Entering his first full year as vice chancellor and director of athletics at the University of Arkansas, Hunter Yurachek has made the most of his time since Chancellor Joseph Steinmetz announced him as vice chancellor and director of athletics on Dec. 4, 2017.
Shortly after his arrival in Fayetteville, Yurachek introduced a program wide strategic plan that focused on fostering student-athlete success and centered on achieving the program’s mission of building Razorbacks/Champions for Life. Thanks to the dedicated efforts of Razorback student-athletes, coaches, administrators, Razorback Foundation members and fans, results are already being realized on and off the field.
In the 2018 spring semester, Razorback student-athletes earned a record-tying 3.25 GPA and 282 student-athletes secured a spot on the department honor roll. In addition, nearly 125 Razorback student-athletes added their name to Senior Walk as graduates of the University of Arkansas.
Arkansas tied a program record with a No. 16 finish in the 2017-18 Learfield Sports Directors Cup, a program that ranks the nation’s most successful intercollegiate athletics programs. Arkansas finished first in the nation in the rankings among schools with 19 or fewer sports.
In 2017-18, Arkansas captured four SEC championships (men’s and women’s cross country, women’s indoor track, women’s golf), including the school’s first SEC crown in women’s golf. The Razorbacks earned three top-five national finishes including national championship runner-up finishes at he 2018 NCAA Women’s Indoor Track and Field Championships and the 2018 College World Series. Four Arkansas student-athletes earned individual national championships in 2017-18.
Since taking his leadership role within Razorback Athletics, Yurachek has traveled the state for a series of meet and greets to hear from Arkansans on what the Razorback program means to them. It is all part of building a solid foundation for fulfilling the program’ vision – To Be the Best.
Yurachek came to Arkansas from the University of Houston where he served as the vice president for athletics. Prior to Houston, Yurachek served as Director of Athletics at Coastal Carolina University, where Coastal won 29 Big South Conference championships. Yurachek was named Under Armor FCS Athletic Director of the Year in 2014. He has also worked at the University of Akron, the University of Virginia, Western Carolina University, Vanderbilt University and Wake Forest University.
In Yurachek’s first two years at Houston, the Cougars’ sport programs eclipsed 225 points in the Learfield Directors’ Cup in back-to-back years for the first time in department history, securing top-three finishes in The American Athletic Conference both years. The Cougars improved to second in 2016-17 after finishing third in 2015-16.
The feat was bolstered in 2016-17 by 11 of 17 programs qualifying for NCAA postseason competition. Houston’s programs combined for a league-leading five American Conference team championships and 22 American Conference individual titles.
The postseason had a Houston flair as the men’s 4×100-meter relay of John Lewis III, Mario Burke, Jacarias Martin and Cameron Burrell claimed an NCAA National Championship, while Burrell claimed silver at both the NCAA Indoor (60-meter dash) and Outdoor (100-meter dash) Championships. At home, the Houston Baseball program was selected to host an NCAA Regional for the fourth time in program history and the second time in the last three years.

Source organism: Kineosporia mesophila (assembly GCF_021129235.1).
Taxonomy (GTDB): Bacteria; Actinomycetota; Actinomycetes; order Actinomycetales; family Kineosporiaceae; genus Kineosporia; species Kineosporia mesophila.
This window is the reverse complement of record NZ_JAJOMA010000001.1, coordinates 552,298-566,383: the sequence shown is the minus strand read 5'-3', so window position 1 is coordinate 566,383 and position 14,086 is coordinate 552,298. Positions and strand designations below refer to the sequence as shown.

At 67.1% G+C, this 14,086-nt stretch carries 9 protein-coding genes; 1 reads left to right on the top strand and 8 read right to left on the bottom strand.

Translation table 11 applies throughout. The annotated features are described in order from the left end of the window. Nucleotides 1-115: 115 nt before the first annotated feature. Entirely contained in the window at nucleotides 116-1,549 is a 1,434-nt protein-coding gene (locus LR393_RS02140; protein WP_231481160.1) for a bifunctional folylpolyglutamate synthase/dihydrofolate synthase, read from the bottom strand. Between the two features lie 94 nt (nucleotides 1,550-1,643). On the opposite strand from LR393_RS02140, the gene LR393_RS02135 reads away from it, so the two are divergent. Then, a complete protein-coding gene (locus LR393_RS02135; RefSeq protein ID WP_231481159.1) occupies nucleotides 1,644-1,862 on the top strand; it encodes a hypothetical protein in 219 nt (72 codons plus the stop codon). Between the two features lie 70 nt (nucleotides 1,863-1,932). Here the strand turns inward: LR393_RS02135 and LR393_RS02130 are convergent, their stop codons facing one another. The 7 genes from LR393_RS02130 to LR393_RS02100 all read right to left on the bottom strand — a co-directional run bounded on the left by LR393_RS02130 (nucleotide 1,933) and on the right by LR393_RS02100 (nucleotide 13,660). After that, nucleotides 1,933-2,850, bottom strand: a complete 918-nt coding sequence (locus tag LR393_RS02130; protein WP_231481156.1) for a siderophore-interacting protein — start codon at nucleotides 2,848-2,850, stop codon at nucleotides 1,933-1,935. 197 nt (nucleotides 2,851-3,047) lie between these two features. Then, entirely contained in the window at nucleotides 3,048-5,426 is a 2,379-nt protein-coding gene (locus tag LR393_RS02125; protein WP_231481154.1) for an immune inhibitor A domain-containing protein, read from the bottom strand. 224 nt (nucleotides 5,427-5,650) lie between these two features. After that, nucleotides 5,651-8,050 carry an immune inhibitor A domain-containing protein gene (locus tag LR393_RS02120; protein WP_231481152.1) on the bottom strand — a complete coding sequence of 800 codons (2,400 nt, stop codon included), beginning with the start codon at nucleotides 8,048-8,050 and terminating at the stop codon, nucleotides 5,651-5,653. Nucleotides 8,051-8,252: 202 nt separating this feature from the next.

The success was not limited to the field of play, however, as UH student-athletes opened the fall semester with a record 96 student-athletes on the Dean’s List. That record was short lived as 109 student-athletes earned Dean’s List honors in the spring semester. Houston student-athletes combined for the highest spring GPA (2.95), highest cumulative GPA following a spring semester (2.93) and the highest average hours passed in a spring semester (14.1) in department history.
Twelve of 17 sport programs recorded a GPA of 3.0 or higher, while 75 student-athletes completed their graduation requirements. Three programs, Men’s Cross Country, Women’s Cross Country and Women’s Golf each earned the NCAA’s Public Recognition Award ranking among the top 10 percent in the nation in academic progress rate scores.
The 2016-17 year also saw the continuation of an aggressive facilities plan as construction began on the $60 million renovation of the Fertitta Center, the football indoor practice facility and a baseball player development center and clubhouse with more than $85 million of projects all privately funded.
In his first year in the role, Houston recorded its highest finish in the Learfield Directors’ Cup since 1999-2000 and its second-highest finish in school history with 296.5 points to finish 73rd nationally.
The 2015-16 academic year saw the Houston Football program capture The American Athletic Conference Championship and a Chick-fil-A Peach Bowl win over Florida State, the Houston Men’s Track & Field program win The American Indoor and Outdoor Championships and the Houston Women’s Golf program claim an American Championship in only its second year with a full team. In addition, the Men’s Basketball program returned to the NCAA postseason for the 29th time in program history and the Men’s Golf program advanced to the NCAA Championships for the third straight year.
All of the athletic achievements occurred while UH student-athletes recorded the second-best fall GPA, 2.91, and second-best spring GPA, 2.87, in athletic department history while placing a record 88 student-athletes on the University’s Dean’s Honor List in the spring.
Yurachek led the Houston Athletics fundraising charge with a record amount $5.2 million in private donations to the Athletics general scholarship fund in the 2014- 15 fiscal year. Focused on improving the student-athlete experience, Yurachek has also led a department that unveiled the completed Guy V. Lewis Development Center for the Houston Men’s and Women’s Basketball programs, Carolyn and Ron Yokubaitis Field at Carl Lewis International Track & Field Complex, one of the nation’s largest collegiate baseball video boards, a renovated Houston Football locker room and a short game facility for the Houston Men’s and Women’s Golf programs.